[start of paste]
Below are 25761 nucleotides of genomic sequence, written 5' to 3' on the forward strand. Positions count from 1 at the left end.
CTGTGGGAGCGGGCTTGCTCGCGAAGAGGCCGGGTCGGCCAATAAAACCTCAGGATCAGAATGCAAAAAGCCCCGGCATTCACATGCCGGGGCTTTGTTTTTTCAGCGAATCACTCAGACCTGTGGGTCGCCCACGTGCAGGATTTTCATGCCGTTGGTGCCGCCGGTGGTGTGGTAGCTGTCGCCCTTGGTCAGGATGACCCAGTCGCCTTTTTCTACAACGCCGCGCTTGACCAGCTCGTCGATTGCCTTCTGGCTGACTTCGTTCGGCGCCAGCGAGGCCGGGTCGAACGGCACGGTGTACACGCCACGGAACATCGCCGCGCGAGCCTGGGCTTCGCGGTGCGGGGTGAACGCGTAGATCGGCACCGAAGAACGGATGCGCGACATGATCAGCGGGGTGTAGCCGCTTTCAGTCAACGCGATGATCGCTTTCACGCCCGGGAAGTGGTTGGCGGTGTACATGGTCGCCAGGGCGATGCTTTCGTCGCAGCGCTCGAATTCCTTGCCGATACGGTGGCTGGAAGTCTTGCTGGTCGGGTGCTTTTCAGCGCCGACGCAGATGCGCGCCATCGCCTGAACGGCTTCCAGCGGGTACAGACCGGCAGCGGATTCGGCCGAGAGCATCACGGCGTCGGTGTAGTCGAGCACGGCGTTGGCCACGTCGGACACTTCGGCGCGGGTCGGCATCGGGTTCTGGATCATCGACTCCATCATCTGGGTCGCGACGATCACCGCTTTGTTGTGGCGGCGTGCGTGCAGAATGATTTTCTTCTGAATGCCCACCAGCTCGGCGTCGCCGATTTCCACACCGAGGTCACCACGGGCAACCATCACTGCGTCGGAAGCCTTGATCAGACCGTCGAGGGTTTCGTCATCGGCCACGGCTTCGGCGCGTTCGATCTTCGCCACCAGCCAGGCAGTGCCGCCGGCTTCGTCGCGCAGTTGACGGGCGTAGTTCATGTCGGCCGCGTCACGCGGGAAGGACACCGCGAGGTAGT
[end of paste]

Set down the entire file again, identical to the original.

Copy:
Below are 25761 nucleotides of genomic sequence, written 5' to 3' on the forward strand. Positions count from 1 at the left end.
CTGTGGGAGCGGGCTTGCTCGCGAAGAGGCCGGGTCGGCCAATAAAACCTCAGGATCAGAATGCAAAAAGCCCCGGCATTCACATGCCGGGGCTTTGTTTTTTCAGCGAATCACTCAGACCTGTGGGTCGCCCACGTGCAGGATTTTCATGCCGTTGGTGCCGCCGGTGGTGTGGTAGCTGTCGCCCTTGGTCAGGATGACCCAGTCGCCTTTTTCTACAACGCCGCGCTTGACCAGCTCGTCGATTGCCTTCTGGCTGACTTCGTTCGGCGCCAGCGAGGCCGGGTCGAACGGCACGGTGTACACGCCACGGAACATCGCCGCGCGAGCCTGGGCTTCGCGGTGCGGGGTGAACGCGTAGATCGGCACCGAAGAACGGATGCGCGACATGATCAGCGGGGTGTAGCCGCTTTCAGTCAACGCGATGATCGCTTTCACGCCCGGGAAGTGGTTGGCGGTGTACATGGTCGCCAGGGCGATGCTTTCGTCGCAGCGCTCGAATTCCTTGCCGATACGGTGGCTGGAAGTCTTGCTGGTCGGGTGCTTTTCAGCGCCGACGCAGATGCGCGCCATCGCCTGAACGGCTTCCAGCGGGTACAGACCGGCAGCGGATTCGGCCGAGAGCATCACGGCGTCGGTGTAGTCGAGCACGGCGTTGGCCACGTCGGACACTTCGGCGCGGGTCGGCATCGGGTTCTGGATCATCGACTCCATCATCTGGGTCGCGACGATCACCGCTTTGTTGTGGCGGCGTGCGTGCAGAATGATTTTCTTCTGAATGCCCACCAGCTCGGCGTCGCCGATTTCCACACCGAGGTCACCACGGGCAACCATCACTGCGTCGGAAGCCTTGATCAGACCGTCGAGGGTTTCGTCATCGGCCACGGCTTCGGCGCGTTCGATCTTCGCCACCAGCCAGGCAGTGCCGCCGGCTTCGTCGCGCAGTTGACGGGCGTAGTTCATGTCGGCCGCGTCACGCGGGAAGGACACCGCGAGGTAGT